Whether it's receiving a letter that a high school student is now teaching their mother about banking, or having an elementary student run into one of our tutoring locations to show us their report card, our programs are creating an element of motivation in young people that really parodies what you see out of these adult life coaching programs.


This is a service economy, and we certainly provide a service. Through our continuing passion, however, we are providing more than any single program ever can.

Mentoring Empowers. Period.

At Andson, we are striving to diversify our programs and give back in our local and surrounding communities in exciting new ways.  Being that we are a small group - this is easier said than done.  One area that we want to expand on is mentoring.  This has not been a mass effort - nor has it been achieved on a broad scale.


The impacts we've made however, certainly are significant to those we've mentored.


Most youths mean well - they may have a few traits that need "tweaking," or they could even need guidance that is lacking on the home or school front.  We want to touch on two cases that were encountered in the past few months where individuals from Andson have made genuine impacts on the lives of young people.



Jason is a youth from a Boys & Girls Club who had his future in order - he graduated from high school knowing exactly what he wanted to do with his life (culinary career), had the certifications to do so (through his unique charter school), and proved to be an outstanding youth in the club, at his school, and in the community.  One area that he struggled in, however, were the finer points of reading- as in completing the long, complicated paperwork that many teens have assistance with from parents or guidance counselors.  Jason had never moved forward on his FAFSA form; each time, he either had computer issues, or didn't know how to complete a particular section.  He was on his own, and the deadline was approaching.  An individual here at Andson was able to assist him through this process (as well as document it for our blog) and got his application in on time.  It wasn't that he didn't want to complete the application - he knew the financial consequences if he didn't - but he really needed someone there to make sure he checked the right boxes and read through each individual section.  He may have not completed this application on time, and may have missed out on a semester of college without our help.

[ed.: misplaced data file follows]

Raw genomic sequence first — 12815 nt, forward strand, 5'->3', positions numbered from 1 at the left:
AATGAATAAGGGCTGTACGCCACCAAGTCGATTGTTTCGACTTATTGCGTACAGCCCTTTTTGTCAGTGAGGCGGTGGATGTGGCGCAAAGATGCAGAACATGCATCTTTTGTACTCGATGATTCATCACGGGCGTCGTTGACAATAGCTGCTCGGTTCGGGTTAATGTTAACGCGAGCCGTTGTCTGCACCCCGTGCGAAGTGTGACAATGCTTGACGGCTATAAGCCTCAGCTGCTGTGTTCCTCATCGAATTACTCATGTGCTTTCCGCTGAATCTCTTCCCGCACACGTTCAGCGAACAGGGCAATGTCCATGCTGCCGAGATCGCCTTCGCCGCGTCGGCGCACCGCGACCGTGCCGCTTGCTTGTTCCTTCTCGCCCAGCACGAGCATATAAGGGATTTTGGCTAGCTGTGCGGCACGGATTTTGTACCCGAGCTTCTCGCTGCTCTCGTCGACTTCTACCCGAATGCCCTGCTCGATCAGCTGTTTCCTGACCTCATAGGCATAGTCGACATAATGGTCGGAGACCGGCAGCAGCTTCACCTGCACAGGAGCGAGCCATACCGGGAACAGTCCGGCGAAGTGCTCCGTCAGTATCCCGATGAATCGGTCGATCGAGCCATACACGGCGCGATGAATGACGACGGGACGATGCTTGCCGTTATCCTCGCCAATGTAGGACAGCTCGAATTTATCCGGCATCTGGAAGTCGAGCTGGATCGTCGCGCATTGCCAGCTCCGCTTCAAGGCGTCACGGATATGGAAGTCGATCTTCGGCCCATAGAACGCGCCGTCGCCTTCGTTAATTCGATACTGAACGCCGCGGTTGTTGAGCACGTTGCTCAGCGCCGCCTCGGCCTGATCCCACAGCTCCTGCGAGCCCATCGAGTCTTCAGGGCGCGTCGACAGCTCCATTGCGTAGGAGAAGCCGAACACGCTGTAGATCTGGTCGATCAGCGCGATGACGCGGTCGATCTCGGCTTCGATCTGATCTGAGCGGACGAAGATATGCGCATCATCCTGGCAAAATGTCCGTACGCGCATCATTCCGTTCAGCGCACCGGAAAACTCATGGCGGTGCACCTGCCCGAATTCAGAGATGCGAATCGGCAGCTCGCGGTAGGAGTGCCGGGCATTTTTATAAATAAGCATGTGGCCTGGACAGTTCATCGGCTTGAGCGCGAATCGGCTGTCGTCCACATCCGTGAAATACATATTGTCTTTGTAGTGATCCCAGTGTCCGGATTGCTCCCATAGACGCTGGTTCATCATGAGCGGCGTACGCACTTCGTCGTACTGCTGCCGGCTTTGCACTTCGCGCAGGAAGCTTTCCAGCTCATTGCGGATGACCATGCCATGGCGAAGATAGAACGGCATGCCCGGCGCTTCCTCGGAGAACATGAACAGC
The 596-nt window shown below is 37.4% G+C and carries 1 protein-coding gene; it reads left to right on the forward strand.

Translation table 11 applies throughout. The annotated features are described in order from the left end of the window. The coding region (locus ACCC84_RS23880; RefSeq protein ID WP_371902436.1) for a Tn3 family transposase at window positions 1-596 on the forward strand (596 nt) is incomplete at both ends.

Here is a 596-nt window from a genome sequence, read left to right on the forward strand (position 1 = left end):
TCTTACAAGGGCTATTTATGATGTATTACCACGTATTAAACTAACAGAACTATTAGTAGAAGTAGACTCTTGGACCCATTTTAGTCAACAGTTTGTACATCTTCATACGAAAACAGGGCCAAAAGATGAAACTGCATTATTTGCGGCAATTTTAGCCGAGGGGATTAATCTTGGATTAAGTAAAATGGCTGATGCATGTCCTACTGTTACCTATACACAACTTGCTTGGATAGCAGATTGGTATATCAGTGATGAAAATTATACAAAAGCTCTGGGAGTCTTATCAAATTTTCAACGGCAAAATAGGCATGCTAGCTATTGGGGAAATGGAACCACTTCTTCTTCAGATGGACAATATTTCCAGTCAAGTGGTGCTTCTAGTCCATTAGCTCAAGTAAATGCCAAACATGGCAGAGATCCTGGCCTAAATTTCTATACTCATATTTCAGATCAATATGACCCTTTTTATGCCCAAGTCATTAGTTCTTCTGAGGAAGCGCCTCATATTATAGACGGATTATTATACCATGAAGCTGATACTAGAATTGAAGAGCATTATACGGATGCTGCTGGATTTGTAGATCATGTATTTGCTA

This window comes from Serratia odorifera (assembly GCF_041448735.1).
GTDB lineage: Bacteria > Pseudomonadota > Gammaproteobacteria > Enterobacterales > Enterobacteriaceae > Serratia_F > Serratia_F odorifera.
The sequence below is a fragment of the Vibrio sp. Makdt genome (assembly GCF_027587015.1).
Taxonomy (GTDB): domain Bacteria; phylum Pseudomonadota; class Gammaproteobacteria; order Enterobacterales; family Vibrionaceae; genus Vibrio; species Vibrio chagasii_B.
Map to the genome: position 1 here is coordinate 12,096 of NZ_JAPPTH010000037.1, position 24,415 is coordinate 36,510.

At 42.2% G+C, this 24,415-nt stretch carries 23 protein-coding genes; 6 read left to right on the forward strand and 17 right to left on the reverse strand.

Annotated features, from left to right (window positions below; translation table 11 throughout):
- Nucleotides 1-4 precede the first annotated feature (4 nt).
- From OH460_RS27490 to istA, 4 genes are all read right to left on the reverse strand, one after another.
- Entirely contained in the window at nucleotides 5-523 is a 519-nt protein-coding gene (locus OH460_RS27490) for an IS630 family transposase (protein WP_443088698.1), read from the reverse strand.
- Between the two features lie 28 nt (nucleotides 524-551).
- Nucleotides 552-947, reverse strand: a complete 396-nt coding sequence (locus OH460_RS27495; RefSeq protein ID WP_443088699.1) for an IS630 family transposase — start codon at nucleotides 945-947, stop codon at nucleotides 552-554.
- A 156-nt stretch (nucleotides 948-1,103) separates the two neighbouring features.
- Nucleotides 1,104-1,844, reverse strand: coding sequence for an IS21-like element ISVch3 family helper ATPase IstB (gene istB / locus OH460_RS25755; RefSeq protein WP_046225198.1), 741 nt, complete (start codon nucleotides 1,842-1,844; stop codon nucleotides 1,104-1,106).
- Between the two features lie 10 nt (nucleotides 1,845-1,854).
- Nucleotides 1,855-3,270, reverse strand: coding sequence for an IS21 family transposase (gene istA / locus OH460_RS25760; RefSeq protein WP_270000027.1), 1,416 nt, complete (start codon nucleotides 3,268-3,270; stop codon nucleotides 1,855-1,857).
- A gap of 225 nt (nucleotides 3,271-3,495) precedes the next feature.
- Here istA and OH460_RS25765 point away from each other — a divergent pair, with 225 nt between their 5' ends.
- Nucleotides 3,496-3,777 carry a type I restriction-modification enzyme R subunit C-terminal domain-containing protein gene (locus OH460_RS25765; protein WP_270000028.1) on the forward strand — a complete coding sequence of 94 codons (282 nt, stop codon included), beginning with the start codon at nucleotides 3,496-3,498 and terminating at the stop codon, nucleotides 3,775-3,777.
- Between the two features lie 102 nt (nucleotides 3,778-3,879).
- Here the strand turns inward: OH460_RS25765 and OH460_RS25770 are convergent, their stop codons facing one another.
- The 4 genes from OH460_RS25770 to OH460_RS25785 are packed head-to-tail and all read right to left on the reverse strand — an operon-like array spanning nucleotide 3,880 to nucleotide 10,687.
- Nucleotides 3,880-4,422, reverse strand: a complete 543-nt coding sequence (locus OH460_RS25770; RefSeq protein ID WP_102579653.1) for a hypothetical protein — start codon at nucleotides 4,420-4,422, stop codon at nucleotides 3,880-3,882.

The time then came where Jason wanted to get his driver's license.  He called upon Andson to help with studying for the written portion of the test.  Confused, but happy to help, we came to his rescue, and found he had failed the driver's test 3 different times.  Jason could drive, he was even a good driver - but reading through the questions and preparing for a written exam was not his strength.  Here was a young adult that works extremely well in his trade, but needed assistance with 2 very important pieces of growing up.


Bobby is our second example.  Here is a boy whose parents had no intention of trying to raise him with any sense of values or morals.  At the age of 7, Bobby had never been to school, and had been encouraged to steal when necessary for his "family." Through nothing short of a miracle, he was able to be adopted by another family member and moved to a home that encourages healthy habits - one of those being actually attending school.  By finding out about Bobby, we were able to work with him over the summer and help improve his reading skills, closer to that of a first grade level.  It was also amazing to see his personality transform so quickly from untrusting and removed, to that of what a child should be.  He is now involved in Andson Academics, after- school tutoring program to solidify the work done over the summer.


These are just two examples of how individual-to-individual relationships can change futures.  Andson wants to explore methods for mentoring youths of all ages and various backgrounds.  We hope to make this a core activity of our organization in the near future.


(names changed for privacy)